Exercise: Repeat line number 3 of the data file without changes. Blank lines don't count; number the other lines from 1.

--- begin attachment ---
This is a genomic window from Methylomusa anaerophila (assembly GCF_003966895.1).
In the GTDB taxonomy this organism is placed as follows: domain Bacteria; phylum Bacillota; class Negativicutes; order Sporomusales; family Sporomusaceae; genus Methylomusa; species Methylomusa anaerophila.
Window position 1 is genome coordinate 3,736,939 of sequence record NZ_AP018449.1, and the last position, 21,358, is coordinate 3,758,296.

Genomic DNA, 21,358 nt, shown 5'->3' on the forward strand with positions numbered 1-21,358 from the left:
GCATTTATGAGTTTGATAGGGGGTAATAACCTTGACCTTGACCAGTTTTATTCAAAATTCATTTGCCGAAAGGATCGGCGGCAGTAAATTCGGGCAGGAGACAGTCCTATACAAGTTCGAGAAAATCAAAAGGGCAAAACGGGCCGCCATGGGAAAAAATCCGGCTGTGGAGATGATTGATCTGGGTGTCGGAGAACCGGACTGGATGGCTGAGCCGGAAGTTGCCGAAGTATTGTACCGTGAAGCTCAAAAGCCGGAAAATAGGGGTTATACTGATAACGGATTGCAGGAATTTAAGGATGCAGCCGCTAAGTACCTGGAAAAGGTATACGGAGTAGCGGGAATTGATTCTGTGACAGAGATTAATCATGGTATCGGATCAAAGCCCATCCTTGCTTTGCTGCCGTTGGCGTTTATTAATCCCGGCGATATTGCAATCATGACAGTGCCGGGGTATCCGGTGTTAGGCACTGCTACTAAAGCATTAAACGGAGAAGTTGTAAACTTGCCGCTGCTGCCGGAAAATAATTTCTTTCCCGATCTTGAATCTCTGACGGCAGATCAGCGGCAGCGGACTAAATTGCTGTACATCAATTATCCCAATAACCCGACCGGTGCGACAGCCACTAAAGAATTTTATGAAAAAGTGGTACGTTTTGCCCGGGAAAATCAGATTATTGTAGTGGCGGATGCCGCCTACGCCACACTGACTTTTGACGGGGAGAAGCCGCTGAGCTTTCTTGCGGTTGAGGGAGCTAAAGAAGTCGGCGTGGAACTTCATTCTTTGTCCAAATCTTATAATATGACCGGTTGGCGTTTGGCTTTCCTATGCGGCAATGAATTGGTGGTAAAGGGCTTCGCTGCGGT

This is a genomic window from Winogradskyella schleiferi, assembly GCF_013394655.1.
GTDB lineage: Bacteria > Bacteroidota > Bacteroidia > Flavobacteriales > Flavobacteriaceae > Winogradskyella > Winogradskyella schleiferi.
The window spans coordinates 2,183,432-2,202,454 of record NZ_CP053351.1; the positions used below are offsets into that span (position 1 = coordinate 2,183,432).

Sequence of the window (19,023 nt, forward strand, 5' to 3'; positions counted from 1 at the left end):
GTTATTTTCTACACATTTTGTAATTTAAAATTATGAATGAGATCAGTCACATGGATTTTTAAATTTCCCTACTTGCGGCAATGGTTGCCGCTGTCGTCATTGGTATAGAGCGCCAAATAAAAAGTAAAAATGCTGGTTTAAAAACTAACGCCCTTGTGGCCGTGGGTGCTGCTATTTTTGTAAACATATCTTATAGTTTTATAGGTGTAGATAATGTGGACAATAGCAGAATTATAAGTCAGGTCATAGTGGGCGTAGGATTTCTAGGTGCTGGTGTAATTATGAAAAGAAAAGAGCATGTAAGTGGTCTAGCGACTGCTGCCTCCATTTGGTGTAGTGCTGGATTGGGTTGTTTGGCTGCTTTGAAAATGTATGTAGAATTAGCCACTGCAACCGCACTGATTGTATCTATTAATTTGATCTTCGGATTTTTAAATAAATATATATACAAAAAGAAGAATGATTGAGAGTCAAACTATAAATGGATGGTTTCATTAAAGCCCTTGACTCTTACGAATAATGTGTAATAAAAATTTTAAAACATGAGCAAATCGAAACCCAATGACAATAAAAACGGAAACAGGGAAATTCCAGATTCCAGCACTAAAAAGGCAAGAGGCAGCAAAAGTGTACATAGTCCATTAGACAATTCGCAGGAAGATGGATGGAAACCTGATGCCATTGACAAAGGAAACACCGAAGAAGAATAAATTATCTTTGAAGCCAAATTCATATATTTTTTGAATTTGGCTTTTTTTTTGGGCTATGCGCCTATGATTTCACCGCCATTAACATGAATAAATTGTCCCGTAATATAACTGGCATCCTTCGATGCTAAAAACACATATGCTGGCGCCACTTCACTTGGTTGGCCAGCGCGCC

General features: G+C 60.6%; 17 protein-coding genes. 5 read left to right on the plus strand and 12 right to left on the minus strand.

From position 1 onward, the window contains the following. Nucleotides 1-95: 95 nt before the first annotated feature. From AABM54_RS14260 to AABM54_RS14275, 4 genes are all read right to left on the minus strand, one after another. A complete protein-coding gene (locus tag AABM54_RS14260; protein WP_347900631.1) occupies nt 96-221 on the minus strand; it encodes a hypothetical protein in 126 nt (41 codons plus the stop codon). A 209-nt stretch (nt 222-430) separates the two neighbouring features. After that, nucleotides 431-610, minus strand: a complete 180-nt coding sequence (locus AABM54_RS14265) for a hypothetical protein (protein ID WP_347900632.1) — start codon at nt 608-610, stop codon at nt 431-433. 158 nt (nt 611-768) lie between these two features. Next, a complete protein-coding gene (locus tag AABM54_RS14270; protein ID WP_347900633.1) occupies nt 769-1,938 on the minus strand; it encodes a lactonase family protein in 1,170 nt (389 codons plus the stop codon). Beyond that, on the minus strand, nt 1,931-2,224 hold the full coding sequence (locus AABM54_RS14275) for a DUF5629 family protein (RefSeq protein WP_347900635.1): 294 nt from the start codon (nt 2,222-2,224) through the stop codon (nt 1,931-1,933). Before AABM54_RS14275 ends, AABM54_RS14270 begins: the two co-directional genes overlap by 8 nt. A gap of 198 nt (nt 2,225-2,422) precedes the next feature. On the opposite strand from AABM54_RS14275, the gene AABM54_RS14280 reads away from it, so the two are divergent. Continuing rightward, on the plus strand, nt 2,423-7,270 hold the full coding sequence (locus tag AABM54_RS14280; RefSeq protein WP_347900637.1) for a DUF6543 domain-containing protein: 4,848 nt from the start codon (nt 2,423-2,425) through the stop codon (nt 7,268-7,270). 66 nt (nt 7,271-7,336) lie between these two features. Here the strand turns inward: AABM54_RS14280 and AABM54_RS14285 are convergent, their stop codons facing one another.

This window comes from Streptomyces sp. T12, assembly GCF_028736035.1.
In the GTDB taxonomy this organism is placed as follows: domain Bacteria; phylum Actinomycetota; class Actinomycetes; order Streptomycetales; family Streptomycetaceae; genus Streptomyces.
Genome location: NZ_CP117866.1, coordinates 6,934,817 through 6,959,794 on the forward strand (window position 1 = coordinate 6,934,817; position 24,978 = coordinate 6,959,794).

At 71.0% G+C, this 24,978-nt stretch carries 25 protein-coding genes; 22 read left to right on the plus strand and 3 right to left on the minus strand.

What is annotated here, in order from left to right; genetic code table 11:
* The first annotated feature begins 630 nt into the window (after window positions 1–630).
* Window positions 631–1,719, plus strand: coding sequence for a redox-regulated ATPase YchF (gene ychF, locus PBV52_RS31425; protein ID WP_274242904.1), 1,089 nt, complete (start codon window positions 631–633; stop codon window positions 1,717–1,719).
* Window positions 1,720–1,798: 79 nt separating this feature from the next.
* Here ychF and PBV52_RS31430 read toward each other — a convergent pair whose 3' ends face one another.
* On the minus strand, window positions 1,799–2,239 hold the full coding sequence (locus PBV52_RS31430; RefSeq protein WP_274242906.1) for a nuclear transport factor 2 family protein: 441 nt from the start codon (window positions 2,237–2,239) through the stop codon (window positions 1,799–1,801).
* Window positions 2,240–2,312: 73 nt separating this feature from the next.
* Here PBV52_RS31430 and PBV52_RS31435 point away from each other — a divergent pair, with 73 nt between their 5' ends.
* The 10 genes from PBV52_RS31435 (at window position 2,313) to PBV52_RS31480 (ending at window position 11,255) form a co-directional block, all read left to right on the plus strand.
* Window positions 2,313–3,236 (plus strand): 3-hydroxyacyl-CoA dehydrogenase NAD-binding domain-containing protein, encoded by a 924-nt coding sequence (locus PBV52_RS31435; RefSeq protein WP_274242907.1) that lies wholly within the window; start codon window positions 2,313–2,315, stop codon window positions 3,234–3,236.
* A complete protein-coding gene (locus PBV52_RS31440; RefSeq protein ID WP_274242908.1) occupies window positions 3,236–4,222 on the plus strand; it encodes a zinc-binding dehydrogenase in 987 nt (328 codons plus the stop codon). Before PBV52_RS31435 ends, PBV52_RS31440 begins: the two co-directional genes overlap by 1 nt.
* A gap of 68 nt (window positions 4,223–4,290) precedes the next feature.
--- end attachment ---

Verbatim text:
Window position 1 is genome coordinate 3,736,939 of sequence record NZ_AP018449.1, and the last position, 21,358, is coordinate 3,758,296.